Westchester County Legislators Pass Resolution Against Hudson River Oil Barge Anchorage Site

barge-reso-speech

On Monday, September 12, 2016, the Westchester County Board of Legislators (BOL) unanimously passed a resolution opposing the U.S. Coast Guard’s plan to create 10 anchorage sites for up to 43 oil vessels in the Hudson River between Yonkers and Ulster County.  Nearly 1000 acres of the Hudson River would be used by the anchorage sites off the shores of Westchester county alone.

The Resolution was proposed by Minority Leader, Legislator John Testa (R) Peekskill, Cortlandt, Yorktown.  Prior to being elected to the BOL, Legislator Testa served for three terms as the Mayor of Peekskill where he championed extensive reclamation projects along Peekskill’s post-industrial waterfront.  “I am glad to see my colleagues stand in unity opposing this anchorage plan.  Westchester is the first County to pass a resolution against the plan and I hope to the other counties along the Hudson River follow our lead”,  Testa said.  “This resolution should send a strong message to the Coast Guard and the federal government that both Republicans and Democrats on the Westchester County Board of Legislators stand in opposition to the Coast Guard’s proposal to park barges laden with oil up and down the Hudson River just off the waterfronts of our communities.  Vocal opposition from the public and government officials at all levels has been effective in getting the period for public comment on the anchorage sites delayed until December.  Now we need to continue our advocacy until the Coast Guard realizes what an ill-conceived plan this is.”

The Legislation was reviewed in the BOL’s Infrastructure Committee, Chaired by Legislator MaryJane Shimsky (D) Ardsley, Dobbs Ferry, Edgemont, Hartsdale, Hastings-on-Hudson, Irvington.  Legislator Shimsky said, “This issue does not follow the stereotypical ‘economy versus environment’ script.  The vastly expanded anchorage sites, and the highly volatile cargo that would be parked in the barges using them, will endanger the billions of dollars of public and private sector investments that have transformed our Hudson River waterfronts from industrial wasteland to vibrant collections of housing, recreational facilities, restaurants, shops and other commercial enterprises.   The economic, environmental, and public safety risks these sites would impose on our Hudson River communities are simply too great to let the proposed new Coast Guard rule stand.”

The Resolution was also reviewed in the BOL’s Environment and Health Committee, Chaired by Legislator Francis Corcoran, (R) Bedford.  Following the vote, Corcoran said,  “I stand squarely behind this resolution against parking dozens of oil barges up and down the Hudson River for indeterminate lengths of time.  Based on information presented in Committee we learned that these sites will be defined in the National Register as long term.  The Coast Guard claims they will only be used for short term storage but we don’t know what that means or why they must be registered as long term.  While I understand the logistical need to move oil around our nation, I don’t understand why a commercial industry is allowed to take over 1000 acres of a beautiful, natural public resource like the Hudson River to park their barges.”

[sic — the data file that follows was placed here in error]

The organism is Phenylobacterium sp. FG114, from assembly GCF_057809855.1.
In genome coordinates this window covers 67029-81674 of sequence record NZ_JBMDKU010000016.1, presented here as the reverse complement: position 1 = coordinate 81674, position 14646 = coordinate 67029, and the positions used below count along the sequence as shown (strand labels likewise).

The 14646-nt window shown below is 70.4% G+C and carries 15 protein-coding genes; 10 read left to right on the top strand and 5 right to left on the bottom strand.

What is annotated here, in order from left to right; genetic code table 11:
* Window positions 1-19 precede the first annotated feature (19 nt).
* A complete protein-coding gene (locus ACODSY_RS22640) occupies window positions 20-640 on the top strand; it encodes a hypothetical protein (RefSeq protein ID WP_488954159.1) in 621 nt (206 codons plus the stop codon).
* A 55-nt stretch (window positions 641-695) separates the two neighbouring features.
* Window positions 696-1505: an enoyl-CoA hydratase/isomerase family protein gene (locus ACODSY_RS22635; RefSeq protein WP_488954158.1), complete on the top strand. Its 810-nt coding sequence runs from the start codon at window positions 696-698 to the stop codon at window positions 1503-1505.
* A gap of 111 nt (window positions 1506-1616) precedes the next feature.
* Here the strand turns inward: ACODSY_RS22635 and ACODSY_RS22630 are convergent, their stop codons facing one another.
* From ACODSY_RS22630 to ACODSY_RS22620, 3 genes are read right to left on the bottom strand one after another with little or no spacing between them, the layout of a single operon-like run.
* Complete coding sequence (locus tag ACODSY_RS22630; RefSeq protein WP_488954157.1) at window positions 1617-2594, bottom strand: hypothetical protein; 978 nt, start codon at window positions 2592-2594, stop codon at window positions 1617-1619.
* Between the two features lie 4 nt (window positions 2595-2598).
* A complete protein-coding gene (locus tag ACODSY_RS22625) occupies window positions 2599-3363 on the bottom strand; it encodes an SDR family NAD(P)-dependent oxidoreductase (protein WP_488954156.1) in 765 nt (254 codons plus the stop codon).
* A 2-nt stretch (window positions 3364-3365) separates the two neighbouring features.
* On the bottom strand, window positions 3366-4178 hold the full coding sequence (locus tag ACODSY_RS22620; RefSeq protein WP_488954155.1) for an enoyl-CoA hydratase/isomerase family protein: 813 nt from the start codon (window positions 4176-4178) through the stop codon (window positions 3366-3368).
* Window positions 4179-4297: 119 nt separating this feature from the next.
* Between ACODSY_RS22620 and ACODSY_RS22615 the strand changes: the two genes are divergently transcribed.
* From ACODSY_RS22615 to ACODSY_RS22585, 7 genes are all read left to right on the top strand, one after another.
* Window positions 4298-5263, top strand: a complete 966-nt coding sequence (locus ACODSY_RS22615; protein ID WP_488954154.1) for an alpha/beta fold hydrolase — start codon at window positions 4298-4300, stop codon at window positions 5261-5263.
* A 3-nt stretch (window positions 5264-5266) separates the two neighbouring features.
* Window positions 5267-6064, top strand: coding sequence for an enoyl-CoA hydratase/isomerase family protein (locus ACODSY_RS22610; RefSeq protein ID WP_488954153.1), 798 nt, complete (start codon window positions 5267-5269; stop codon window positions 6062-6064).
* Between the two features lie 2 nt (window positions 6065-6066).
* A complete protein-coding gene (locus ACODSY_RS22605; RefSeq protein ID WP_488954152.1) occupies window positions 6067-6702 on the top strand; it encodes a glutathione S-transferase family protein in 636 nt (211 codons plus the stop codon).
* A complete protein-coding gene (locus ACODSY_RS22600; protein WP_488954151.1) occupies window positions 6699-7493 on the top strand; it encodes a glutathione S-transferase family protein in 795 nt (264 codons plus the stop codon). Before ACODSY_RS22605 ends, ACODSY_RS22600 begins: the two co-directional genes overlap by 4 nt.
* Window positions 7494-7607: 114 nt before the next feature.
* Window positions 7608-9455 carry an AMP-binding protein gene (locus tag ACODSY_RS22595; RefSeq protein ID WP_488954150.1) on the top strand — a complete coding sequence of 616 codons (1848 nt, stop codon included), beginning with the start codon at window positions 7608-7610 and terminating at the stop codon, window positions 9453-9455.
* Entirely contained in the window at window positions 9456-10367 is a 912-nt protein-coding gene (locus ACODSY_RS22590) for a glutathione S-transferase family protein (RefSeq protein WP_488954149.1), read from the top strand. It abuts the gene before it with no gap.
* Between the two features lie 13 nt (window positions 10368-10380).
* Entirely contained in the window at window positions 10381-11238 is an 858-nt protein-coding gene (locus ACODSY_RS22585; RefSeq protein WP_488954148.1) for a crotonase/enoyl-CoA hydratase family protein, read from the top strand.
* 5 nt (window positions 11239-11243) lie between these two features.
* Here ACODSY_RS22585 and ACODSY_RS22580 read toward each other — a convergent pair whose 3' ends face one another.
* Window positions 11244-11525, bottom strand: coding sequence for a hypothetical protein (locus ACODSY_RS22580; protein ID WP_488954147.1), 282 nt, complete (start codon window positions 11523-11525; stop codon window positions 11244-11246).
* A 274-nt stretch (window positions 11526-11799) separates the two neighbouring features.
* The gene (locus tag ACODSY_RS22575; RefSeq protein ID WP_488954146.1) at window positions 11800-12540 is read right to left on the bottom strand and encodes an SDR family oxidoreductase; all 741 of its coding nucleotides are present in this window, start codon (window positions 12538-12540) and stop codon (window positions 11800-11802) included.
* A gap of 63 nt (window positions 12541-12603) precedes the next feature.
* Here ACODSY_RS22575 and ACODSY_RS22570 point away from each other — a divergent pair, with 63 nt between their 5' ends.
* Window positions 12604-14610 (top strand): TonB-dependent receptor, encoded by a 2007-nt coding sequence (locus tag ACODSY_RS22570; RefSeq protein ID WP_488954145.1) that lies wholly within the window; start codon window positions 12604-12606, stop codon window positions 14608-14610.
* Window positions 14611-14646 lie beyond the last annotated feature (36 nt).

About John G. Testa

Former District 1 County Legislator, John G. Testa is served five terms at the Westchester County Board of Legislators, spending the last 3 terms as BOL Minority Leader. John G. Testa is a lifelong resident of Peekskill who first entered elected public service as a member of the Peekskill Common Council in 1998 and then served three terms as Mayor. He previously served on the Conservation and Parks Advisory Board and Zoning Board of Appeals. John became an elected official eager to improve the City in which his family has lived for more than a century and quickly earned a reputation as a strong, independent, nonpartisan voice for fiscal responsibility. John received a BS degree in Technology from SUNY Oswego, where his academic achievements gained him induction into Epsilon Pi Tau, the International Honorary Fraternity of Technology. He earned his MS degree in Technology from the City College of New York. He began his teaching career in 1980 at Peekskill High School, his alma mater, as an instructor in Technology and Social Studies, retiring in 2013 after 33 years teaching. John has been a leader in support for the Arts Community in Westchester. He presided over the construction of the Peekskill Art Lofts, the establishment of the Hudson Valley Center for Contemporary Art, and the complete restoration of the Paramount Center for the Arts, originally a 1930’s movie house and helped bring critical funding to many Westchester programs. Legislator Testa received the “Advancing the Arts in Westchester Award” by ArtsWestchester. John has a been a leader on environmental issues for two decades and has a long record of initiatives he has supported and spearheaded. His active involvement in developing and promoting environmentally friendly policies began as mayor and continued throughout his time as Westchester County Legislator. His efforts consistently earned John the endorsement of the NY League of Conservation Voters. John’s most recognizable accomplishment has been his promotion and preservation of local history and historic landmarks, bringing an unprecedented focus on the region’s rich history, and its legacy of historic Victorian architecture. His roots in historical preservation stem from his experience as a Revolutionary War re-enactor and member of The Brigade of the American Revolution for 50 years. John was instrumental in securing the preservation of the Lincoln Depot, now the Lincoln Depot Museum, where he now serves as President. The museum was recognized in 2015 as one of The Best Museums in Westchester. He also secured the preservation of historic Fort Hill as parkland, a 40-acre parcel that was originally a Revolutionary War encampment site. Under his leadership, the United States Dept. of the Interior declared Peekskill a “Preserve America Community.” John was able to establish a record number of National Register designations of local structures, including the first Downtown and Neighborhood Historic Districts and supported the preservation of the historic Miller House in North White Plains. In 2017 John was named a “Champion of History” by the Lincoln Society in Peekskill. John and his wife of 37 years, Nancy, live in Peekskill and have two adult children, John, Jr. (fiancé Courtney Kelly) and Katy (husband Mike Mearon). John and Nancy recently welcomed the arrival of their first grandchild, Lacey Mae, in 2019.